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TOR@CLE: Encarnacion hits RBI liner for go-ahead run

CLEVELAND -- There was a sense of deja-vu for the Blue Jays bullpen during the ninth inning of Friday night's game, but instead of following the same script as before, Sergio Santos was able to write a new ending.

Less than 24 hours after Toronto's bullpen completely collapsed against Minnesota by walking a franchise-record eight batters in one inning, the relievers were once again put to the test. The group of Steve Delabar, Brett Cecil, Neil Wagner and Santos were called upon to throw 3 2/3 innings, and after an impressive start, another disaster appeared imminent.

Santos walked the bases loaded for the second consecutive night, but this time he got Michael Brantley to ground out with the winning run on second and preserve a much-needed 3-2 victory over the Indians at Progressive Field.

"I didn't think about that once," Santos said in reference to the painful memories from a night before. "The second we left Minnesota that stuff was left there. New day, new stadium, new team, new opportunity ... that's all I was looking for."

Prior to Friday night's game, Santos was talking openly about how much he wanted to get back on the mound following the debacle vs. the Twins. During that game, Santos walked all three batters he faced and threw three wild pitches as the Blue Jays let one slip away.

Delabar also walked two while J.A. Happ had three walks of his own in that inning, but Santos felt the bulk of the blame as he was charged with the blown save and the loss. He was looking for redemption, and he didn't have to wait long for his opportunity.

Santos entered in the ninth as the Blue Jays were clinging to a 3-2 lead. The inning got off to an ominous start as he surrendered a leadoff double to the warning track in left field by designated hitter Lonnie Chisenhall. Sanity was restored when Santos struck out the next two batters he faced, but just when it appeared as though the Blue Jays were out of trouble, they were sucked right back in.

First there was a walk to Jason Kipnis to put runners on first and second. Then there was another walk, this time to third baseman Carlos Santana. It was another "here we go again" moment as the 16,335 fans in attendance rose to their feet in anticipation of what was to come.

Blue Jays manager John Gibbons then decided to make a rather unorthodox move. Instead of sending out pitching coach Pete Walker to talk with Santos, he decided to make that visit himself. Gibbons came out and delivered a short -- but pointed -- message to his closer before jogging back into the dugout.

Santos then got Brantley to hit one on the ground to first base. The ball was well struck, but Edwin Encarnacion made a nice play to block the ball and step on the bag for the final out.

"When Gibby came out, he basically said, 'Look, we have complete confidence in you to get out of this,'" Santos said after picking up his fifth save in six opportunities. "To have your manager come out in that situation is big. It was big for me and just gave me that much more confidence to get out of there."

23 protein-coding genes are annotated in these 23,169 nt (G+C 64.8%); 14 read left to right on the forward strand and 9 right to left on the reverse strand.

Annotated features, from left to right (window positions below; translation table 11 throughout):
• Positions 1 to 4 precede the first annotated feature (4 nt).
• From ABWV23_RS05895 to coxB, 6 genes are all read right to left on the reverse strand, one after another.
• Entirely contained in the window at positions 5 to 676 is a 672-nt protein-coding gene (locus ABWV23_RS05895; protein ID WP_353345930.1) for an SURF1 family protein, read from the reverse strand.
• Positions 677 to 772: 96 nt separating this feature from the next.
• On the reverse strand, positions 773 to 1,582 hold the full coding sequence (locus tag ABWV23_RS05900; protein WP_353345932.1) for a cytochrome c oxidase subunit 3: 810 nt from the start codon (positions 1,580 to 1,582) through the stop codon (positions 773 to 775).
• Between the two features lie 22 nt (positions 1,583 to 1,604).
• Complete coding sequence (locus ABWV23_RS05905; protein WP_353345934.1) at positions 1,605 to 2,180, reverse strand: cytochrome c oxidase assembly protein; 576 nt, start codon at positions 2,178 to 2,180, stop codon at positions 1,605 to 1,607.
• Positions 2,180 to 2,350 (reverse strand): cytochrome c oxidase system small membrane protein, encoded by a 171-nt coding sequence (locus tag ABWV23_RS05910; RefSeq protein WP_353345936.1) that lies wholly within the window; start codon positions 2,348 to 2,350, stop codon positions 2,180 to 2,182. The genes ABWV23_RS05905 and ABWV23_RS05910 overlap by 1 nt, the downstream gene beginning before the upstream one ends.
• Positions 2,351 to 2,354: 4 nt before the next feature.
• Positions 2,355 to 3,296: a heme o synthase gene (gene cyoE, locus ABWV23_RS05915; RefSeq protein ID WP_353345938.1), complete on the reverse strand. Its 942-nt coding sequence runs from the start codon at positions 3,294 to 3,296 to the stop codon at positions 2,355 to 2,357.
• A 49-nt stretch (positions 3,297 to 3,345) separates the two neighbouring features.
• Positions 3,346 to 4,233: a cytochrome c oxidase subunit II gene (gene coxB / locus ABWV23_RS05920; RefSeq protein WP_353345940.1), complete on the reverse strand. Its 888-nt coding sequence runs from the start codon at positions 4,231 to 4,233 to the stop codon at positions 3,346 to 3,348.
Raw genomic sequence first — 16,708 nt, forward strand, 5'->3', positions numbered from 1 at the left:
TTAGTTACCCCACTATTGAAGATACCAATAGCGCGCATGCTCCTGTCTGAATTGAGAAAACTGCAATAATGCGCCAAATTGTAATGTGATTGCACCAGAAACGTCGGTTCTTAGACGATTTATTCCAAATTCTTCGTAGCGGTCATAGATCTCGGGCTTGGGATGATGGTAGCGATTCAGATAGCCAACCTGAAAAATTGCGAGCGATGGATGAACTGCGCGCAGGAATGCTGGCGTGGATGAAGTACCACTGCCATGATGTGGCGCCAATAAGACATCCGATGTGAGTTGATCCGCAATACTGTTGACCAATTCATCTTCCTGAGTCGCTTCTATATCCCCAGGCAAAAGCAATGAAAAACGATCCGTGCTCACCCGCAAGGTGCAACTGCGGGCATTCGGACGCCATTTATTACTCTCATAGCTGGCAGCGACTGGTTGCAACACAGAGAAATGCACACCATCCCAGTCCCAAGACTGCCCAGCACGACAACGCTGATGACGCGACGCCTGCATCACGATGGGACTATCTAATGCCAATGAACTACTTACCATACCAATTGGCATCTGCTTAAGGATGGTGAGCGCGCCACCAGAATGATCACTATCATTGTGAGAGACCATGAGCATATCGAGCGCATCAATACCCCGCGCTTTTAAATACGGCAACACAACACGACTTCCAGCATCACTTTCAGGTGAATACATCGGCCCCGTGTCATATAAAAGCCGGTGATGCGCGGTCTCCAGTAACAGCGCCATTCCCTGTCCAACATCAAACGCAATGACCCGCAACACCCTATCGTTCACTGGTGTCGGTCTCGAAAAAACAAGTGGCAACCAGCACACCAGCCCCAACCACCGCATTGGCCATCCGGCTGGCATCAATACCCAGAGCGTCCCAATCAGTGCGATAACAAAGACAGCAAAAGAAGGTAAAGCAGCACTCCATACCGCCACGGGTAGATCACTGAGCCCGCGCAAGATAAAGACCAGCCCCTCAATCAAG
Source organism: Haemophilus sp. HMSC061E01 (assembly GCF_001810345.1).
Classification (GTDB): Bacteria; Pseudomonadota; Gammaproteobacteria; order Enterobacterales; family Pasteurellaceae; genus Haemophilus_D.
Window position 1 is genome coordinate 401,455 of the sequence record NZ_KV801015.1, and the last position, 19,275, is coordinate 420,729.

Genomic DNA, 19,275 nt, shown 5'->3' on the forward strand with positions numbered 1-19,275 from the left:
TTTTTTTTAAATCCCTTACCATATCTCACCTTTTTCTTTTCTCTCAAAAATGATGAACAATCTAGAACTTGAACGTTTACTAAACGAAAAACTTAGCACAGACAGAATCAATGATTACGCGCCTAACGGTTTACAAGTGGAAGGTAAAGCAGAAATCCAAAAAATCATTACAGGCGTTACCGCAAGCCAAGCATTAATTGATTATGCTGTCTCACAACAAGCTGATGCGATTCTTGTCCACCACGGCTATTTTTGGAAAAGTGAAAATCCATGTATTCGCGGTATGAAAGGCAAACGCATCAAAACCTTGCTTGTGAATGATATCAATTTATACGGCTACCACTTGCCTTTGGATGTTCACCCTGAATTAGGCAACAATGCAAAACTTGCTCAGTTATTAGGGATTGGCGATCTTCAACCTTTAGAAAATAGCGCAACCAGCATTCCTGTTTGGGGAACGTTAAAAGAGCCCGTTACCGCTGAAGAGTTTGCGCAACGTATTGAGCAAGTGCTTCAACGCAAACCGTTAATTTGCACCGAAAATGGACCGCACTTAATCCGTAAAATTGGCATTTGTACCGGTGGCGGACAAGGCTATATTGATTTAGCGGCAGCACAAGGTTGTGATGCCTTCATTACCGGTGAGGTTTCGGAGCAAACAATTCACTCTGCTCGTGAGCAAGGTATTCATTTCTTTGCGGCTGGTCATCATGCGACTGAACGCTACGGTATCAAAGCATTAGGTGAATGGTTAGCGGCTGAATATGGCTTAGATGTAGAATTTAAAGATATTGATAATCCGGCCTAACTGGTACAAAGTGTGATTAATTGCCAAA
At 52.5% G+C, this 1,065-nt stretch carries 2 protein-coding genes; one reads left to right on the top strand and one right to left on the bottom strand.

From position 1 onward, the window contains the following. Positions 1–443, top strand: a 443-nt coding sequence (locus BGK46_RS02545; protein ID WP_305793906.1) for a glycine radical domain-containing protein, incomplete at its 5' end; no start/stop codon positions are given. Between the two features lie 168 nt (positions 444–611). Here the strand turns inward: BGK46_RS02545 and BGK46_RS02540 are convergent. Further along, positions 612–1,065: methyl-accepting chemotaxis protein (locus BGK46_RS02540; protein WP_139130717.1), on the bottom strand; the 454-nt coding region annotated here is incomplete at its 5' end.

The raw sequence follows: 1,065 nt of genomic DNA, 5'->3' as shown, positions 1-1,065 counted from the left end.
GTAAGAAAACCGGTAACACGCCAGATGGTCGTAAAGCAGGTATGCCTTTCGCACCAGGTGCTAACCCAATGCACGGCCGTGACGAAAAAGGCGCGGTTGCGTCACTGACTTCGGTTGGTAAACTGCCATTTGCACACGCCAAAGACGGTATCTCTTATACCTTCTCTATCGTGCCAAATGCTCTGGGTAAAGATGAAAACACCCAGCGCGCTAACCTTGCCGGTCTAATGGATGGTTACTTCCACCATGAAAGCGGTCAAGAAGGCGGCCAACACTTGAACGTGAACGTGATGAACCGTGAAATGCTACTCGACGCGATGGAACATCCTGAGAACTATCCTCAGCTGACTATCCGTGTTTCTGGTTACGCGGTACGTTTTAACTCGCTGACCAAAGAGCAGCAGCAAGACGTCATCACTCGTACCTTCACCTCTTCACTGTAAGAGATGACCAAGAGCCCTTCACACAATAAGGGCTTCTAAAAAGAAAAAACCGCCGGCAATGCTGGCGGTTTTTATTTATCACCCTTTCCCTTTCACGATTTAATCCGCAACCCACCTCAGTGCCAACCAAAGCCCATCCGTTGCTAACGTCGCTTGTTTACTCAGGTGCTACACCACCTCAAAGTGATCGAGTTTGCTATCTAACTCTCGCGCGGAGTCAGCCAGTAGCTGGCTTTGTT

Melky Cabrera led the way on offense for the Blue Jays as he tied a career high with four hits. He has at least one hit in all but one of the Blue Jays' 17 games, and continues to be one of the biggest surprises around baseball during the month of April.

It was Cabrera's fourth hit of the night that helped spark a comeback in the seventh inning. The Blue Jays were trailing, 2-1, with one on and one out when Cabrera stepped to the plate and hit a sharp single to right field. Munenori Kawasaki then followed with a seeing-eye single up the middle as Ryan Goins came around to score and tie the game at 1.

Two batters later, Encarnacion finally came through with a single to left field. It marked the fourth time that Encarnacion came to the plate with at least one runner on base, but in the previous three opportunities he struck out twice and hit a weak grounder to second base. Encarnacion still has just five RBIs and four extra-base hits on the year as he continues to search for ways to end his slow start to the season.

"Eddie's due to heat up," Gibbons said. "He's starting to get some hits and he'll be back to driving in runs, hitting some home runs sooner than we think. We definitely need him, we need him to have a big year and he will."

Blue Jays right-hander Drew Hutchison cruised through his first five innings of the game and tied a career high with nine strikeouts. He appeared to hit a wall in the sixth, though, as he allowed a leadoff single to Kipnis and then surrendered a two-run homer to Santana, who hit his first of the year and snapped an 0-for-11 skid at the plate.

Hutchison then allowed a triple off the wall in left-center field to Asdrubal Cabrera before he was pulled from the game. Delabar entered and got out of the tough situation by inducing a weak fly ball off the bat of Yan Gomes, then striking out Chisenhall to end the threat. The lefty Cecil, right-hander Wagner and Santos then finished off the Indians with three scoreless innings. But it wasn't easy.

"You should have seen us in here, we were like, 'Come on man, come on Serge, you've got this,'" Delabar said. "We're right there every pitch, even in the bullpen we're throwing the pitches with the guy that's out there. We're pretty thick as far as it goes with the bullpen. We're on every pitch like everybody else is."

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